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Essential Tools Module User's Guide

3.3 International Standards for Dates and Times

International Standard ISO 8601 specifies numeric representations of date and time. RWDateTime now supports this standard, allowing you to construct from any ISO 8601-compliant string an RWDateTime object.

The application of the ISO standard will help to avoid confusion among international users and support your application's portability. Using the ISO standard will offer you the following benefits:

The ISO 8601 format may be used with the Gregorian and the Julian systems, as well as many others.

3.3.1 Representing Dates

The ISO 8601 offers numerous choices when formatting dates. The Essential Tools Module supports all calendar dates and formats, with the exception of expanded formats. Complete Extended Format

The complete and extended format date notation is:


where YYYY is the year, MM is the month, and DD is the day. Ordinal Dates Format

The 8601 standard also allows formatting dates based on the ordinal week or the ordinal day, rather than the month, as follows:

3.3.2 Representing Times

The complete extended format for representing time is:


where HH is the hour, MM is the minute, and SS is the second. The time string may carry a leading "T" as in:


The leading T may appear even when the time string is not a part of a date-time string. For example:

16:59:59 (Hour 16, minutes 59, seconds 59) or


Using the same basic format, you may omit the colons (:) as follows: 165959.

For truncated representations, you may omit the seconds and/or minutes. Applying the ISO Standard to Time Zone Offsets

Unless otherwise specified, the ISO standard applies the local time zone. To apply another time zone, use its offset from UTC (GMT).

Specifying UTC time: To specify the UTC time zone, add a "Z" to the end of the time zone string (representing "zero meridian"). For example:


Specifying other times: For time zone offsets east, or ahead of, UTC time, use the notation+/-HH:MM where "HH" is the hour and "MM" is the minute. For time zone offsets west, or behind, UTC time, use the notation "-HH:MM", "-HHMM", or" -HH".

Be careful when specifying times as offsets of UTC. Offsets are strictly the number of minutes and seconds offset from UTC. For this reason, a time zone may be represented as an offset from UTC in addition to the application of Daylight Saving Time (DST) rules.

You may also identify different time zones using RWZone. See Section 3.4, "Setting the Time Zone," below.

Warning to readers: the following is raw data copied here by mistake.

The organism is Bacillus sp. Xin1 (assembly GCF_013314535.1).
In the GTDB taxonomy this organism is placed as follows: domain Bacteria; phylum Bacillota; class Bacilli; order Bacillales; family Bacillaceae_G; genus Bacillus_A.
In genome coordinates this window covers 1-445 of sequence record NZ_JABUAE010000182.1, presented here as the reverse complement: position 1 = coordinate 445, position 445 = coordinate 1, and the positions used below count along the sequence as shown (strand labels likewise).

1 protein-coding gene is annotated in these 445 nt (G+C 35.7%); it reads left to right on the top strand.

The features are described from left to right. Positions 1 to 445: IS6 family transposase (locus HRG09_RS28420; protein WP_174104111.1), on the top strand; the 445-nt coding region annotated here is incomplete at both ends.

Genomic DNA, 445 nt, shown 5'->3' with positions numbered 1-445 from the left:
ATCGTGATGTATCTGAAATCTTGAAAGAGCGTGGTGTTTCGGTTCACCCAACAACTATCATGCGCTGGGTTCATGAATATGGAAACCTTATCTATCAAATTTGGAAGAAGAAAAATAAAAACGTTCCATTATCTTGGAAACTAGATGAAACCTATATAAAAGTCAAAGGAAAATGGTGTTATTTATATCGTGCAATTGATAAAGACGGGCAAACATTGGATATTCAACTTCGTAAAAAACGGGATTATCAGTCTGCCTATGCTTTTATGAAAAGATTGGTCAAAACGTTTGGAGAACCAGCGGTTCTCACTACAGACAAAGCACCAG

3.3.3 Putting Dates and Times Together

Represent a complete extended format as shown here:


where T serves as a separator between date and time.

Figure 1: Breakdown of a date and time combination

3.3.4 Omitting Elements of a Date or Time String

The ISO standard allows the omission of certain components of the date or time string by substituting a hyphen to implicitly represent the omitted element. In this case, RWDateTime obtains the implied component from calls to the system.

Table 6 describes the formats for calendar dates, where Y represents year, M represents month, and D represents day.

Table 6: Calendar dates

Format Description


two-digit year


two-digit year, two-digit month


two-digit year, two-digit month


two-digit month, two-digit day


two-digit month, two-digit day


two-digit month


two-digit day

Table 7 describes the formats for ordinal dates, where Y is year, Www is week number, and D is week day number.

Table 7: Ordinal dates

Format Description



One-digit year followed by week number, and week day number.


-1W521 and -1-W52-1 represent the first day of the 52nd week of the first year of the current decade in the current century.



One-digit year followed by week number



Week number and week day number in default year.


-W521 and -W52-1 represent the first day of the 52nd week of the current year.


Week number, with default year and week day number


Week day number in default year and week number


-358 represents the 358th day of the current year.

Examples of combined date-time formats:

When an RWDateTime is converted into a string in ISO 8601 format, the string will take on the YYYY-MM-DDThh:mm:ss form.

You may also omit the century digits without adding an additional hyphen to imply the current century.

Example: 01-12-24 to define the year as 2001

3.3.5 Complete List of Supported Formats

In conclusion, this section lists all of the supported combinations of date and time formats discussed in the sections above.

The Essential Tools Module supports all combinations of these date formats:

  • --MM
  • YY-Www-D
  • ---DD
  • YYWww
  • YY-Www
  • YYYY
  • -YWwwD
  • YY
  • -Y-Www-D
  • YY-DDD
  • -YWww
  • YY-MM-DD
  • -DDD
  • -Y-Www
  • -YYMM
  • YYYYWwwD
  • -WwwD
  • -YY-MM
  • YYYY-Www-D
  • -Www-D
  • -YY
  • YYYYWww
  • -Www
  • --MMDD
  • YYYY-Www
  • -W-D
  • --MM-DD
  • YYWwwD

The Essential Tools Module supports all combinations of the time formats shown here. Note that all of these formats may include a leading T and/or a time zone indication:

  • -MM
  • HH:MM:SS
  • --SS
  • HHMM
  • HH:MM,MM
  • -MMSS,SS
  • HH:MM
  • HH,HH
  • -MM:SS,SS
  • HH
  • -MMSS
  • -MM,MM
  • -MM:SS
  • --SS,SS

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